If you are going to Vietnam and have no knowledge of the language, you ask yourself: How easy is it to get by with just English? I will talk about English in Vietnam and how difficult it is for a foreigner to get by without any Vietnamese in this blog.
In the past, Chinese and Russian were largely taught in most of schools and were considered as second language. In recent years, as Vietnam’s contacts with Western nations have increased, English has become more popular as a second language and taught in a larger scale, eventually replacing Chinese and Russian.
English in School
Nowadays, English is mandatory in most schools in Vietnam, sometimes alongside French. English proficiency is now seen as a vital requirement for employment. According to an educational reform, all students will have a minimum level of English by 2020. English in schools is limited in reading and writing skills, but not much speaking & listening skills. As part of the strategy, officials have adopted the Common European Framework of Reference (CEFR) to measure language competency. Students are expected to reach the level B1 by the time they graduate.
EF English Proficiency Index
The EF English Proficiency Index (EF EPI) attempts to rank countries by the average level of English language skills amongst those adults who took their exam. Vietnam is in place 34 of 80 countries worldwide and 7 of 20 in Asia with a score of 53.43, which is considerate a moderate proficiency. While the Southeast and the Red River Delta, Ho Chi Minh City’s and Hanoi’s regions respectively, are regions with the highest English proficiency within Vietnam; the North Central Coast, on the other hand, has the lowest proficiency. According to EF EPI, women have a higher English proficiency than men, but the difference is not big.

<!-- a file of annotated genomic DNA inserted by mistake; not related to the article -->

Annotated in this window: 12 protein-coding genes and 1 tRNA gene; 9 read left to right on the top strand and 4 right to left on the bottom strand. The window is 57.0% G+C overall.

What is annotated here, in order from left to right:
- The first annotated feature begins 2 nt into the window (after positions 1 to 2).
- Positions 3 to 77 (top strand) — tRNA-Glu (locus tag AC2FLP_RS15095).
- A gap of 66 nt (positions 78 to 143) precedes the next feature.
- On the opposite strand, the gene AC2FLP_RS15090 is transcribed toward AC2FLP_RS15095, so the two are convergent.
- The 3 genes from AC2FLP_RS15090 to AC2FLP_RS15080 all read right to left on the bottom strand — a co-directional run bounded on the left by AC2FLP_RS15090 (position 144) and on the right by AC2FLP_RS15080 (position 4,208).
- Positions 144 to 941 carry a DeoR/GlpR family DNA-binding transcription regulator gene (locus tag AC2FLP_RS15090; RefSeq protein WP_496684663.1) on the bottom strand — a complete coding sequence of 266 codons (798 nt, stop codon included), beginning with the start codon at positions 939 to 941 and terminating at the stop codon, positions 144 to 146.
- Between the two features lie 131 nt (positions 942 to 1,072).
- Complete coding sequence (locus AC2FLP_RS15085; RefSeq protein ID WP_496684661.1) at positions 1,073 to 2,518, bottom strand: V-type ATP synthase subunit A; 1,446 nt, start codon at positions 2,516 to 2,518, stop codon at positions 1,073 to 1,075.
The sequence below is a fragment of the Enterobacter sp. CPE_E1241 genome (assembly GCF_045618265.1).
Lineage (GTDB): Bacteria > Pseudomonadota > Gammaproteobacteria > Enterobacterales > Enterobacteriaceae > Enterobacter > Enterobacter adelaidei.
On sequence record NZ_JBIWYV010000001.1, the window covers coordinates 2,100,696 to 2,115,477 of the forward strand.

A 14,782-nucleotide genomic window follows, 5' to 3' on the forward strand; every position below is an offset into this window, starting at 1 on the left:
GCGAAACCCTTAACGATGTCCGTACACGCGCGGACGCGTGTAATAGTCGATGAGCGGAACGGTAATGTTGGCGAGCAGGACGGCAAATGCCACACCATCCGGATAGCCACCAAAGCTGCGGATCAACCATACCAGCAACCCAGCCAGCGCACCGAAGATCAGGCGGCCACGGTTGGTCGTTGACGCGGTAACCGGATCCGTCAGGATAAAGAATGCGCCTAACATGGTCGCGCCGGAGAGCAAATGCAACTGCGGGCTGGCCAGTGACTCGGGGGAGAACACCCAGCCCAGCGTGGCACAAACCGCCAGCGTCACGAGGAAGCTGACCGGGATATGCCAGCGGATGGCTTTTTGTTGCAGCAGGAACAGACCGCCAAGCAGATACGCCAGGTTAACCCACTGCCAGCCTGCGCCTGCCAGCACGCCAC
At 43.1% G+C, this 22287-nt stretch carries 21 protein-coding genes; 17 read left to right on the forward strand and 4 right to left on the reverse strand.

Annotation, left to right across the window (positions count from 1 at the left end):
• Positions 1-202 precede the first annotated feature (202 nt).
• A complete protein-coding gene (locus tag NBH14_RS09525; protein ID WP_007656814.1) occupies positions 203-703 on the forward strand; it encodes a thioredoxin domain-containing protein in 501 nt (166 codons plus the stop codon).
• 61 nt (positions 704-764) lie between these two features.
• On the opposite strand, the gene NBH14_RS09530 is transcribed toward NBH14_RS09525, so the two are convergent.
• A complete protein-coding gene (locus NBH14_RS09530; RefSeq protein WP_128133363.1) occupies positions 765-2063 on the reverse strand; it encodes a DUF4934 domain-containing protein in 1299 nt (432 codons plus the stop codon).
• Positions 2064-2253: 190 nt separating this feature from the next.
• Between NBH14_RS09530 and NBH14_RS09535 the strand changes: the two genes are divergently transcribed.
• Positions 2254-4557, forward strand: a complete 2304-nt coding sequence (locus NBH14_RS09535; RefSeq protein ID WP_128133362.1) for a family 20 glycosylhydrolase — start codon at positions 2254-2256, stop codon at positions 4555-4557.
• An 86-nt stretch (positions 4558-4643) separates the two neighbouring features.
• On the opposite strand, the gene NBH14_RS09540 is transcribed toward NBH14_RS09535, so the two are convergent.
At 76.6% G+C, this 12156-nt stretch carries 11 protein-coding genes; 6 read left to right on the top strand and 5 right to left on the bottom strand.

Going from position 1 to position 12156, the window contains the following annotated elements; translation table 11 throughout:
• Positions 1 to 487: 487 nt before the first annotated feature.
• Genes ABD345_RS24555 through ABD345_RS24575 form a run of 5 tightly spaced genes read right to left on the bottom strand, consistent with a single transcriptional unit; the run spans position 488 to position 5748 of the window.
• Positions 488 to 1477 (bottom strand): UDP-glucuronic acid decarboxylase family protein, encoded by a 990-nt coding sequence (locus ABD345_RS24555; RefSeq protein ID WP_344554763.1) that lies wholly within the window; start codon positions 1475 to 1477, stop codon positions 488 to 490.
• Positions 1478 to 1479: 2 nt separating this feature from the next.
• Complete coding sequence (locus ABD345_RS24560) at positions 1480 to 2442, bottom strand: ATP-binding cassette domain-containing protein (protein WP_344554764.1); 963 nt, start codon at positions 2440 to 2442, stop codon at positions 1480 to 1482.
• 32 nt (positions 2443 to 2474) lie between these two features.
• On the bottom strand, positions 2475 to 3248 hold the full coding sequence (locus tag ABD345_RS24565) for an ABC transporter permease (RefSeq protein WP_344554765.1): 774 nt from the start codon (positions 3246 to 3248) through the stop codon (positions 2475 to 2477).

So…is it easy to get by with just English? Long story short, the answer is yes, BUT depends on where you go. Residents in all the tourist areas are able to communicate in English. In more remote areas, English speakers can be very rare. Some older Vietnamese people will speak more French than English, especially in the former South Vietnam. The importance of promoting English in Vietnam is growing due to its importance in the business world.
If you want to know about Vietnam, don’t hesitate and live this adventure with us! Apply now!
Arriving in a totally different country can be confusing more many people, both culturally and professionally. Some difficulties will be there, but after 3 months in China I can say that the first 2 weeks were the richest weeks of discovery and experience!
The difficulties encountered during this period not only allow us to develop our problem-solving skills but also make the experience even more exciting!
Before You Arrive
Of course, to avoid some problems on your arrival, it’s sensible to take some steps before your departure:
- Check the dates of your visa to buy your plane tickets. You must always return to your country at least 2 days before the end of the visa.
- Tell your bank about your departure dates and your destination so that your card does not get blocked once in China, which could be very inconvenient! In addition, do not forget to consult your bank regarding withdrawal limits and payment fees. In China you do not pay with your credit card everywhere, you often have to withdraw. Note: with a Visa card, you can’t withdraw from all bank ATMs China.
- Purchase a VPN. Without this, many Western sites will no longer be accessible and it is difficult to download a VPN in China (without access to Google & Google play!)
- Download Baidu, Baidu Maps and Baidu Translate.